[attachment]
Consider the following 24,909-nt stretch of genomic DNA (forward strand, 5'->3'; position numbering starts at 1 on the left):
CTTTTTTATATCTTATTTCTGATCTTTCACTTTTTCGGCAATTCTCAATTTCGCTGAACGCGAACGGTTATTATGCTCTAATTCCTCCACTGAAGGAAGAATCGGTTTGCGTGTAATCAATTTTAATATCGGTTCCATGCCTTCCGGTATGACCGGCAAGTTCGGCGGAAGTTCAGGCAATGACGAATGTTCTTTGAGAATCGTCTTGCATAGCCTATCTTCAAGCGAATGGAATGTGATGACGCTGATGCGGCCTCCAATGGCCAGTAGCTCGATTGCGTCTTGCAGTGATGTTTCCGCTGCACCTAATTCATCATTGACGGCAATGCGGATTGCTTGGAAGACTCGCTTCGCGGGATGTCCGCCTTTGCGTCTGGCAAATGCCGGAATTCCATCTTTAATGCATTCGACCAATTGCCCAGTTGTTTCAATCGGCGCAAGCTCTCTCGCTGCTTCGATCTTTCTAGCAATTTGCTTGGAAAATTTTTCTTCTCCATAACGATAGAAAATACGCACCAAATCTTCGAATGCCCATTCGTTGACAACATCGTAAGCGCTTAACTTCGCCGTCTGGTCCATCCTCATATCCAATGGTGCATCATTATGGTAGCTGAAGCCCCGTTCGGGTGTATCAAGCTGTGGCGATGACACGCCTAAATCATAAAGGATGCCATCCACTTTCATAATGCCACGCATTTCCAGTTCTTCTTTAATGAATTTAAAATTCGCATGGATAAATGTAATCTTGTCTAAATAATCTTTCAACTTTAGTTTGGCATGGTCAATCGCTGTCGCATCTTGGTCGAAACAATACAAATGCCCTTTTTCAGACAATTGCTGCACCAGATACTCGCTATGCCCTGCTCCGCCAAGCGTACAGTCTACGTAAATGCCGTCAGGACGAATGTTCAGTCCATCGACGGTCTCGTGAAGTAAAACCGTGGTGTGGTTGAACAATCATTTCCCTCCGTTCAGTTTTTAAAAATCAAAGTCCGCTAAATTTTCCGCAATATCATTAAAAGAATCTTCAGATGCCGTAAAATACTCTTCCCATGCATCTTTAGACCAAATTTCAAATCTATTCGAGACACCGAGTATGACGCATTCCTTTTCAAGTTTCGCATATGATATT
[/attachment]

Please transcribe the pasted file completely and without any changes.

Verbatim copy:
Consider the following 24,909-nt stretch of genomic DNA (forward strand, 5'->3'; position numbering starts at 1 on the left):
CTTTTTTATATCTTATTTCTGATCTTTCACTTTTTCGGCAATTCTCAATTTCGCTGAACGCGAACGGTTATTATGCTCTAATTCCTCCACTGAAGGAAGAATCGGTTTGCGTGTAATCAATTTTAATATCGGTTCCATGCCTTCCGGTATGACCGGCAAGTTCGGCGGAAGTTCAGGCAATGACGAATGTTCTTTGAGAATCGTCTTGCATAGCCTATCTTCAAGCGAATGGAATGTGATGACGCTGATGCGGCCTCCAATGGCCAGTAGCTCGATTGCGTCTTGCAGTGATGTTTCCGCTGCACCTAATTCATCATTGACGGCAATGCGGATTGCTTGGAAGACTCGCTTCGCGGGATGTCCGCCTTTGCGTCTGGCAAATGCCGGAATTCCATCTTTAATGCATTCGACCAATTGCCCAGTTGTTTCAATCGGCGCAAGCTCTCTCGCTGCTTCGATCTTTCTAGCAATTTGCTTGGAAAATTTTTCTTCTCCATAACGATAGAAAATACGCACCAAATCTTCGAATGCCCATTCGTTGACAACATCGTAAGCGCTTAACTTCGCCGTCTGGTCCATCCTCATATCCAATGGTGCATCATTATGGTAGCTGAAGCCCCGTTCGGGTGTATCAAGCTGTGGCGATGACACGCCTAAATCATAAAGGATGCCATCCACTTTCATAATGCCACGCATTTCCAGTTCTTCTTTAATGAATTTAAAATTCGCATGGATAAATGTAATCTTGTCTAAATAATCTTTCAACTTTAGTTTGGCATGGTCAATCGCTGTCGCATCTTGGTCGAAACAATACAAATGCCCTTTTTCAGACAATTGCTGCACCAGATACTCGCTATGCCCTGCTCCGCCAAGCGTACAGTCTACGTAAATGCCGTCAGGACGAATGTTCAGTCCATCGACGGTCTCGTGAAGTAAAACCGTGGTGTGGTTGAACAATCATTTCCCTCCGTTCAGTTTTTAAAAATCAAAGTCCGCTAAATTTTCCGCAATATCATTAAAAGAATCTTCAGATGCCGTAAAATACTCTTCCCATGCATCTTTAGACCAAATTTCAAATCTATTCGAGACACCGAGTATGACGCATTCCTTTTCAAGTTTCGCATATGATATT